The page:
Now the Administration or its successor may well maintain that such policies, because they are not do not meet the literal EHB requirements of federal law (both the statute and the Regulations) are ACA non-compliant and, hence, do not meet the mandate nor are subsidy-eligible. However, in light of the Obama administration’s numerous instances of disregard of the law, e.g., delaying the employer mandate, subsidies for the federal exchange, “you can keep your plan,” make such an argument of dubious policy, political and even legal credence.   Further, in light of the 2014 election results, it is arguable whether a subsequent Administration would seek to oppose such state exchange policies. And the Congress could propose legislation amending, not repealing, the ACA to allow such nonconformity policies.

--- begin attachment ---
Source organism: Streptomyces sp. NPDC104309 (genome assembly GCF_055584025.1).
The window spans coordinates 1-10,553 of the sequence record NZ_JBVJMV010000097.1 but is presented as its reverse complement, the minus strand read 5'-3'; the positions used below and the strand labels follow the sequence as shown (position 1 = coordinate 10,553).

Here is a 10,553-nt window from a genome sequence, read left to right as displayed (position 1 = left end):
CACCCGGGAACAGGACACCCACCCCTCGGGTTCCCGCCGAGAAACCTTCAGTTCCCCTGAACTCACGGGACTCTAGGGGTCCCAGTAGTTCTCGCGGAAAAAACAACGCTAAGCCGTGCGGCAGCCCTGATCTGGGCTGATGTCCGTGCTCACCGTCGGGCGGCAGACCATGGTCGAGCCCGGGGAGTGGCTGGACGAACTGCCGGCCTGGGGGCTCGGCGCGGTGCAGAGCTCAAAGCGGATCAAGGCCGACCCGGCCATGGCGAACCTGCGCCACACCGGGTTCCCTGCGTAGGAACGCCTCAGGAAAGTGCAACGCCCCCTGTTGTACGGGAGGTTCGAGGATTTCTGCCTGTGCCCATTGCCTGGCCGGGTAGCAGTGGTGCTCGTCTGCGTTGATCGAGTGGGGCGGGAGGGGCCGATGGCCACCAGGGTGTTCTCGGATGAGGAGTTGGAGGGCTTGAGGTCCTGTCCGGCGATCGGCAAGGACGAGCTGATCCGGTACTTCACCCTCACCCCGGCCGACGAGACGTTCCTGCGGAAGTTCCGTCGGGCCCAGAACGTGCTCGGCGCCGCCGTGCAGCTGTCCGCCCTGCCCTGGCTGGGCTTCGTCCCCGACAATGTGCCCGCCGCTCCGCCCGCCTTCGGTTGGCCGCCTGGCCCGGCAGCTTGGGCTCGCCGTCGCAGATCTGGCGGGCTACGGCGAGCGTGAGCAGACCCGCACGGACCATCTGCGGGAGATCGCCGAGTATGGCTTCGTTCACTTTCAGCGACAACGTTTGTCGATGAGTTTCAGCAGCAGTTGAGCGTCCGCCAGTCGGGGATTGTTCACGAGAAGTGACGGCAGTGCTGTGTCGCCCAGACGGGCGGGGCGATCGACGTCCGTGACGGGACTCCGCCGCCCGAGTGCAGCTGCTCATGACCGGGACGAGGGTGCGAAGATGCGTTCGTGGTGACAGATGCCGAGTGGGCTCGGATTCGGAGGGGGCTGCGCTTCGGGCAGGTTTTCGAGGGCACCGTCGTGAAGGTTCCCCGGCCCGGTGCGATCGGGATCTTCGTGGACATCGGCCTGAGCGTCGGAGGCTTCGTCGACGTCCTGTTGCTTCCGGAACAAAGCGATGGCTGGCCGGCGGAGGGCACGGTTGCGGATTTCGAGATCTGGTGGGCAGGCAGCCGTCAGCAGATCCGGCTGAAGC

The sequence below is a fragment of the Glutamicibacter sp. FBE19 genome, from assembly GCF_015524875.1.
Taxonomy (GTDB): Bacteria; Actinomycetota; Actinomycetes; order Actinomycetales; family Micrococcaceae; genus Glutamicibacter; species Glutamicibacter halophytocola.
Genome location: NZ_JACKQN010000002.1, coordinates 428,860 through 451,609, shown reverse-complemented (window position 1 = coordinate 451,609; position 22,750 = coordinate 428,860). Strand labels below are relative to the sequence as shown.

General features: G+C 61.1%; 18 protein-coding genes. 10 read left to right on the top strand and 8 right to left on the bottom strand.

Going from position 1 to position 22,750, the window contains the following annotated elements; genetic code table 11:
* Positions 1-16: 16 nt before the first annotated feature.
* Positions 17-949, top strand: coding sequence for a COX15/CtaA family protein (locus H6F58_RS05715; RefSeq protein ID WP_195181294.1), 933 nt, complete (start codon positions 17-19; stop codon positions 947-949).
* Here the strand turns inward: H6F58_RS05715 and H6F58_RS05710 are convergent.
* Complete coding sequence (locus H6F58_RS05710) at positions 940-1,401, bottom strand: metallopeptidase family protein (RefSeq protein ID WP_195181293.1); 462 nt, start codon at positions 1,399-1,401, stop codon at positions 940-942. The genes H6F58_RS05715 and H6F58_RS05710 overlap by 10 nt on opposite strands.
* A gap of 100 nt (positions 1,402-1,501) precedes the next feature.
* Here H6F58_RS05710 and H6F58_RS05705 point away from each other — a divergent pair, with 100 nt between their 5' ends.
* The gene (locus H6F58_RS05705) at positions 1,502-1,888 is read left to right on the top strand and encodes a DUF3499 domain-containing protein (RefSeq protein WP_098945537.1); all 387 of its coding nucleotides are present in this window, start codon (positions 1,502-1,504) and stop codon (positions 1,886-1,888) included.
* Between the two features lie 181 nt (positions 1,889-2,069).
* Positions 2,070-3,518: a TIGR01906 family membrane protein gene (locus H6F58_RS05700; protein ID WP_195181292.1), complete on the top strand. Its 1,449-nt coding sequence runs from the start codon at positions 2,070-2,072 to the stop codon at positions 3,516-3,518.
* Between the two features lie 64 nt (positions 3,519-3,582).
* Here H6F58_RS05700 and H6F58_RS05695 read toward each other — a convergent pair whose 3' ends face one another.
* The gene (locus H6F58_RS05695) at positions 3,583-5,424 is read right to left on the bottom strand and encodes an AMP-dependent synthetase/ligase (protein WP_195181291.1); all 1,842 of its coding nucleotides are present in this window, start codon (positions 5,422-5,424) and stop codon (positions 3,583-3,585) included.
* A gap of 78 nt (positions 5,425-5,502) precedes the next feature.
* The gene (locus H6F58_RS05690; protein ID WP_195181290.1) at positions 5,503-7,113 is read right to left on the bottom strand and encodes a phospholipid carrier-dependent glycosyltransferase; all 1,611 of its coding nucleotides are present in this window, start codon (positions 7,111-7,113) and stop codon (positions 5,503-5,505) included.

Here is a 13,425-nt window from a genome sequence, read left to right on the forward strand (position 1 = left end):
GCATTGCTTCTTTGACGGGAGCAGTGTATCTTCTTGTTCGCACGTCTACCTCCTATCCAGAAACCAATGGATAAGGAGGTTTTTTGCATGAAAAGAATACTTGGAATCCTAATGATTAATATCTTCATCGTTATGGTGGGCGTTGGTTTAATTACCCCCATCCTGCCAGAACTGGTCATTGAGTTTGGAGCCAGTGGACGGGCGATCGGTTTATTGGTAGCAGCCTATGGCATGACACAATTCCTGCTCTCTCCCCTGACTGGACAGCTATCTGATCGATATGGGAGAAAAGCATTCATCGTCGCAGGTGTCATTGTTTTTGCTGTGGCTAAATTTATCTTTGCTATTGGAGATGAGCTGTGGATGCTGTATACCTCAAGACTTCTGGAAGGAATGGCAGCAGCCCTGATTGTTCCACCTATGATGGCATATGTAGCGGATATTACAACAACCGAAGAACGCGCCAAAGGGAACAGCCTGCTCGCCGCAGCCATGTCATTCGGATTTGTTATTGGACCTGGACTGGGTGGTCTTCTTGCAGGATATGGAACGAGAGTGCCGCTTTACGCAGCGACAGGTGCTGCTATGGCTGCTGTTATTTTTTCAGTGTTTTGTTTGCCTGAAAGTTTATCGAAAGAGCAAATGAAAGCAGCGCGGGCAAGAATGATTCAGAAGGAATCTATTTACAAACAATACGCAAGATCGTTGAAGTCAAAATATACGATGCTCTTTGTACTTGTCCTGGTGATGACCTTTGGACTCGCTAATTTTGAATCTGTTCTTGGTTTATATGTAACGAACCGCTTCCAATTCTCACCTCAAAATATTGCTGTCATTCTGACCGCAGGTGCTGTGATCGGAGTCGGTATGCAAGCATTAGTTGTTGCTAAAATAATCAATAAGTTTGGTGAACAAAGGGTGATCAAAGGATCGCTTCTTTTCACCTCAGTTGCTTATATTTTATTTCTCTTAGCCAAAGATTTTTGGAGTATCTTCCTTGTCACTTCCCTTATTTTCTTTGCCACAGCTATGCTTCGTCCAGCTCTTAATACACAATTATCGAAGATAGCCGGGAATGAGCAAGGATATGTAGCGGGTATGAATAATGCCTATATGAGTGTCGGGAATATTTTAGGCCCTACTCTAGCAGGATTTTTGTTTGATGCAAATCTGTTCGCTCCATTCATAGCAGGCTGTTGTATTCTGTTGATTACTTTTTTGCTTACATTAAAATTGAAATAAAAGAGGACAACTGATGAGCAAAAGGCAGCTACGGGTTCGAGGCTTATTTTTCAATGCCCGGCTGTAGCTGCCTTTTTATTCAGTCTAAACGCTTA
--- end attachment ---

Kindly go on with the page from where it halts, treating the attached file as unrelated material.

Ultimately, allowing the sale of such policies on the state exchanges would decimate the ACA. The central tenet of the ACA is that everyone is n the same insurance pool with the exact same plan. Allowing large numbers outside the pool through already existing loopholes, as demonstrated above, will undermine the pool causing dramatic premium increases and/or insurer bailouts in the public view. At that point the anti-ACA electorate has real power to push for repeal and replacement, ort simply by voting with their feet and power of the purse, to simply not participate, allowing the ACA to shrivel and wither away.

Direct Primary Care +